In an age when satellite images are often the only source of data you could need about a glacier, few people will still strap on ice cleats and lug a theodolite up to a calving ice front. What’s even more unusual is finding a group of 16 and 17 year olds who do just that.
For over 30 years, students from the high school in Petersburg, a town in southeastern Alaska, have been taking part in the LeConte Survey Program, a two-year training course where they spend their lunch break gaining the skills they need to produce reliable survey data from the LeConte Glacier. In their first year, they focus on the basics of surveying and mathematics, while in the second year, they, and two supervisors, visit the glacier as a group to survey it.
The LeConte Glacier is the southernmost tidewater glacier in the northern hemisphere. Tidewater glaciers are unconfined ice streams that stretch down from mountains, reach the coast and extend into open sea. The bottoms of tidewater glaciers rest on the sea floor, at elevations below sea level. These glaciers lose ice by calving, often creating copious numbers of icebergs.
On the day of the survey the group splits into two, with each hiking to a different ledge. Each group measures as many points on the glacier as possible (usually between 15 and 20) before a helicopter takes each group to the other ledge, where they cross-measure the other group’s points. They end the day with a “math night” of intensive trigonometry and data validation.
The LeConte Survey Program was founded in 1983 by geology teacher Paul Bowen. Trautman has been running the it since in the late 1990s, when Bowen retired. The LeConte Survey Program has given students a new perspective on the environment they grew up in and contributed to the science of glaciology. The student-collected data has used by professional scientists and published in academic papers.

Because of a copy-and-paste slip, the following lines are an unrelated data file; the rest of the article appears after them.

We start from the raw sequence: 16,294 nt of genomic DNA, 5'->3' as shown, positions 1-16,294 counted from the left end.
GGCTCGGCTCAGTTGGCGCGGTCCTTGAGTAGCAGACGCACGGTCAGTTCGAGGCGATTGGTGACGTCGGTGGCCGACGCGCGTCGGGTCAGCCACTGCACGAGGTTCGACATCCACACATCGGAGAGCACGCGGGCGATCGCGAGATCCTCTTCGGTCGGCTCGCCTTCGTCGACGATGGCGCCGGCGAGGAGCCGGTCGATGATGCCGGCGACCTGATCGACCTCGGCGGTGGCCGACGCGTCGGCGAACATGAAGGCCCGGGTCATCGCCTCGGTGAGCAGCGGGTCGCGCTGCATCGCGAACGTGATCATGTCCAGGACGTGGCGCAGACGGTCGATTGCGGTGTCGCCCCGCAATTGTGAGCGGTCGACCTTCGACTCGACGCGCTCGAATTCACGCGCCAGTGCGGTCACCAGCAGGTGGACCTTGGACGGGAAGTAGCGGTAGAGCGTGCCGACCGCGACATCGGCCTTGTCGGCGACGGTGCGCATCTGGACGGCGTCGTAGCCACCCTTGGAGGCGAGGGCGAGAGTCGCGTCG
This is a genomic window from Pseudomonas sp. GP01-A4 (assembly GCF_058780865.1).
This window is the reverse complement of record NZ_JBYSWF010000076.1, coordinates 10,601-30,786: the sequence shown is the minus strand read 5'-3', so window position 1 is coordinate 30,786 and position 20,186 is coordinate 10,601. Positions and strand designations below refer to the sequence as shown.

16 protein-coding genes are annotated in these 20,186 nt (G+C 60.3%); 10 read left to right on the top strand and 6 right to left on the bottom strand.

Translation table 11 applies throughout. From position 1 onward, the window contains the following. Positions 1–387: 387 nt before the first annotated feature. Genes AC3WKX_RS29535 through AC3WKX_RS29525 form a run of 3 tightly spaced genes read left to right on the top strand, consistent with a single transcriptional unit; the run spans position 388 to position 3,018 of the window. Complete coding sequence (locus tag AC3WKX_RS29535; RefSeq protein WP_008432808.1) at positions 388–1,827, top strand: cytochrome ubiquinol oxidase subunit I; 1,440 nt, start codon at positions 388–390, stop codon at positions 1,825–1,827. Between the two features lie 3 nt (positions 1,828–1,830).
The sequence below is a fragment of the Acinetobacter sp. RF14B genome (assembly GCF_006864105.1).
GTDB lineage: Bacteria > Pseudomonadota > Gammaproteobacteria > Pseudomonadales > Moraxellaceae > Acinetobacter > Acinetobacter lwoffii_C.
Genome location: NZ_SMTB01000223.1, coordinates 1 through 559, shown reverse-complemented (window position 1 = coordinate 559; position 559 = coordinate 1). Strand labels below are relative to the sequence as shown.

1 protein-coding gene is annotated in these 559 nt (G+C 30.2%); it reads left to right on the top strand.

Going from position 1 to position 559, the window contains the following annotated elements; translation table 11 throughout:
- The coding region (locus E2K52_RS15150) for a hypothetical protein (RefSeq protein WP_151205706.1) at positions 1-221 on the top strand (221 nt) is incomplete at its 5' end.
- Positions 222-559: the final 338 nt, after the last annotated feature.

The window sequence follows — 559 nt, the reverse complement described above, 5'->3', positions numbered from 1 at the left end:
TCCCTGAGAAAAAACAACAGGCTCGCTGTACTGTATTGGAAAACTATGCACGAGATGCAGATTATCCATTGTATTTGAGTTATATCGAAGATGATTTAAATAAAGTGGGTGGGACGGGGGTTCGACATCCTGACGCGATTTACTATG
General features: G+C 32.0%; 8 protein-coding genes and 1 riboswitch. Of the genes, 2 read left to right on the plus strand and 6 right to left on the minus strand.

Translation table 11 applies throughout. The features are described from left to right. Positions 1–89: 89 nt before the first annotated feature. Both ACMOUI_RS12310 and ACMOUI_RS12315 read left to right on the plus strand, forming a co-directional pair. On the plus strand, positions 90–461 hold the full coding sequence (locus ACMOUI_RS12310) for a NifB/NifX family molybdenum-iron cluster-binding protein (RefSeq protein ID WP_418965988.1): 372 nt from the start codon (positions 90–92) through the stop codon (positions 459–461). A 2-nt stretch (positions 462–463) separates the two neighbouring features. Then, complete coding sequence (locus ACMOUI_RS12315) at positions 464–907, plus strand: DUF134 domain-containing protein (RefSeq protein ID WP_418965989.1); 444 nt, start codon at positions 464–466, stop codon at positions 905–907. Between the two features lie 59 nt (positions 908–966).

In 1993, the students discovered very significant retreat of the glacier, half a mile in 6 months. Scientists became very interested in the Survey Program’s data. “That was way before we had any of the other, quote, unquote, huge recessions of glaciers,” said Vic Trautman, who runs the program. This discovery prompted researchers to collection additional data, particularly the height of the glacier’s terminus above the water level.
Researchers from the University of Alaska Southeast suggested to the students that the rapid retreat might indicate a thinning trend. Additional years of steady data collection proved this hypothesis to be correct. Their earliest records showed the glacier to be 250 to 260 feet above water level, but currently they are measuring it at 190 feet. “The face falls off continuously, but we have a map and we plot each point, so every year we get a new line,” Trautman said. “We can compare this year’s line to last year’s line, all the way back.”
Through measurement and monitoring of glaciers is often automated, direct field research can still be of value. It is satisfying to know that glaciers are providing young people with research skills, with direct experience of environmental change, and with the sense of participating in a community effort that has lasted for decades. Perhaps the dedicated efforts of two teachers to support this activity will inspire others to such establish such programs as well.